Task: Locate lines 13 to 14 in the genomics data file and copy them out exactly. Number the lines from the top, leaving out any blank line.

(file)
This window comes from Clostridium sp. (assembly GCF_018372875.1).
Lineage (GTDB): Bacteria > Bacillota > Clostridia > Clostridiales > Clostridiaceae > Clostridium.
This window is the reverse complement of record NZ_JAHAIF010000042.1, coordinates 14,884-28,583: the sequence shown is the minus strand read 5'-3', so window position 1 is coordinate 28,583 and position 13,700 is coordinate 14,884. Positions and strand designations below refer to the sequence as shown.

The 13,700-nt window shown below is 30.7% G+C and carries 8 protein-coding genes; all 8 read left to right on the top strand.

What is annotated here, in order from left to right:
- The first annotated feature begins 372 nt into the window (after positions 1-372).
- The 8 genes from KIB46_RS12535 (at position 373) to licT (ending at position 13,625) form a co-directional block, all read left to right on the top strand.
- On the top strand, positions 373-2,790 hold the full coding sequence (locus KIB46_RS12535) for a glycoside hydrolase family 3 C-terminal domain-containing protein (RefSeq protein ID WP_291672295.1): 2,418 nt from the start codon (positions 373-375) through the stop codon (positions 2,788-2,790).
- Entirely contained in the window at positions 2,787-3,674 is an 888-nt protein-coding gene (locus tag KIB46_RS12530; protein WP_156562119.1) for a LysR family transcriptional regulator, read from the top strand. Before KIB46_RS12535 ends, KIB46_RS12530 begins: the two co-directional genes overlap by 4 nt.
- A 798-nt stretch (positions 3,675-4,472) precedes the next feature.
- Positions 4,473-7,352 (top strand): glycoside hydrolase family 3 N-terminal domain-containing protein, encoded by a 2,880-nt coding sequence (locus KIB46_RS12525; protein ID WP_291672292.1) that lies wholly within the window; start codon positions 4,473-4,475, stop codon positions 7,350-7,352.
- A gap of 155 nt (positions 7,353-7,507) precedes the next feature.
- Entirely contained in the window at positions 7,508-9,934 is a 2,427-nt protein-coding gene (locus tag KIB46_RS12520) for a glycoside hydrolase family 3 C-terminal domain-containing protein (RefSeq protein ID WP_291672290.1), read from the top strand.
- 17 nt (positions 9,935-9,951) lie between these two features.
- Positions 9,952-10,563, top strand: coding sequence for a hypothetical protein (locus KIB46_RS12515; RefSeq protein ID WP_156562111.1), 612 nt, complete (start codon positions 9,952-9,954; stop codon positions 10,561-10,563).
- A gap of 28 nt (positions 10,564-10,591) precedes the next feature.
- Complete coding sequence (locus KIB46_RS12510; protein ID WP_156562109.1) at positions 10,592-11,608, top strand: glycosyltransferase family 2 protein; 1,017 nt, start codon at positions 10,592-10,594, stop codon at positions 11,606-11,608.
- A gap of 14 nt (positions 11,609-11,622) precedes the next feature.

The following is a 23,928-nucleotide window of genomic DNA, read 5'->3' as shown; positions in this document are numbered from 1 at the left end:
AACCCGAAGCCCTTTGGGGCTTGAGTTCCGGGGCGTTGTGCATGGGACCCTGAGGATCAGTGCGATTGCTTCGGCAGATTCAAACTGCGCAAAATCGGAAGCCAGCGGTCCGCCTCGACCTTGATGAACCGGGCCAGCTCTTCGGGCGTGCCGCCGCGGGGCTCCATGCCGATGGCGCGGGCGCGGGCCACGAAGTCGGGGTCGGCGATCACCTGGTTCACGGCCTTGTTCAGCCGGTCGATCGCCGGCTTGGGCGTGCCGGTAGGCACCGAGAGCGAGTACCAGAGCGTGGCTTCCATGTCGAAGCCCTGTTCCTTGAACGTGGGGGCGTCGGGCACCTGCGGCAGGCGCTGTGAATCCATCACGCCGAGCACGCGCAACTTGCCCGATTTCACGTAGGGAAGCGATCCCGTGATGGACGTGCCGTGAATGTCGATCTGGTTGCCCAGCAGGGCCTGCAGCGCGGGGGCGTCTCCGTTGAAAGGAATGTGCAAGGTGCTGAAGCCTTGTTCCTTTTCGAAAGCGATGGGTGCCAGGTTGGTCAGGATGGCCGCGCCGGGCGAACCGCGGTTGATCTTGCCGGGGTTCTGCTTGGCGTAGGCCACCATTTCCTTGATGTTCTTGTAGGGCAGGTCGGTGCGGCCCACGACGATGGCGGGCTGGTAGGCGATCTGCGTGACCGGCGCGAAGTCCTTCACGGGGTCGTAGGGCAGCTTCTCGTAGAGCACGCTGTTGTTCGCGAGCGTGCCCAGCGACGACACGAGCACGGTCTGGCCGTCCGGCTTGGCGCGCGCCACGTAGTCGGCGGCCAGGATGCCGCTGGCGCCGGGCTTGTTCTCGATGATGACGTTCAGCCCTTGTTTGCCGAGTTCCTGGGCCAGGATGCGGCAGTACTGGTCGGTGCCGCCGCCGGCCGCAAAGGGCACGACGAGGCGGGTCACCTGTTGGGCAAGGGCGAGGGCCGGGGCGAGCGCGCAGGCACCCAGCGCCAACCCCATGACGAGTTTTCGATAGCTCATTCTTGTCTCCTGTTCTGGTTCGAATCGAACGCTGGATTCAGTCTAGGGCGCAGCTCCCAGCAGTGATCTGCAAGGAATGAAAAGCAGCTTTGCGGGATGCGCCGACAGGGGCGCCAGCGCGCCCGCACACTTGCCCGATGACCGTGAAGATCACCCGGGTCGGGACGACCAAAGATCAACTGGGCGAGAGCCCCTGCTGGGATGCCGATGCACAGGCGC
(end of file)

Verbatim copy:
- Entirely contained in the window at positions 7,508-9,934 is a 2,427-nt protein-coding gene (locus tag KIB46_RS12520) for a glycoside hydrolase family 3 C-terminal domain-containing protein (RefSeq protein ID WP_291672290.1), read from the top strand.
- 17 nt (positions 9,935-9,951) lie between these two features.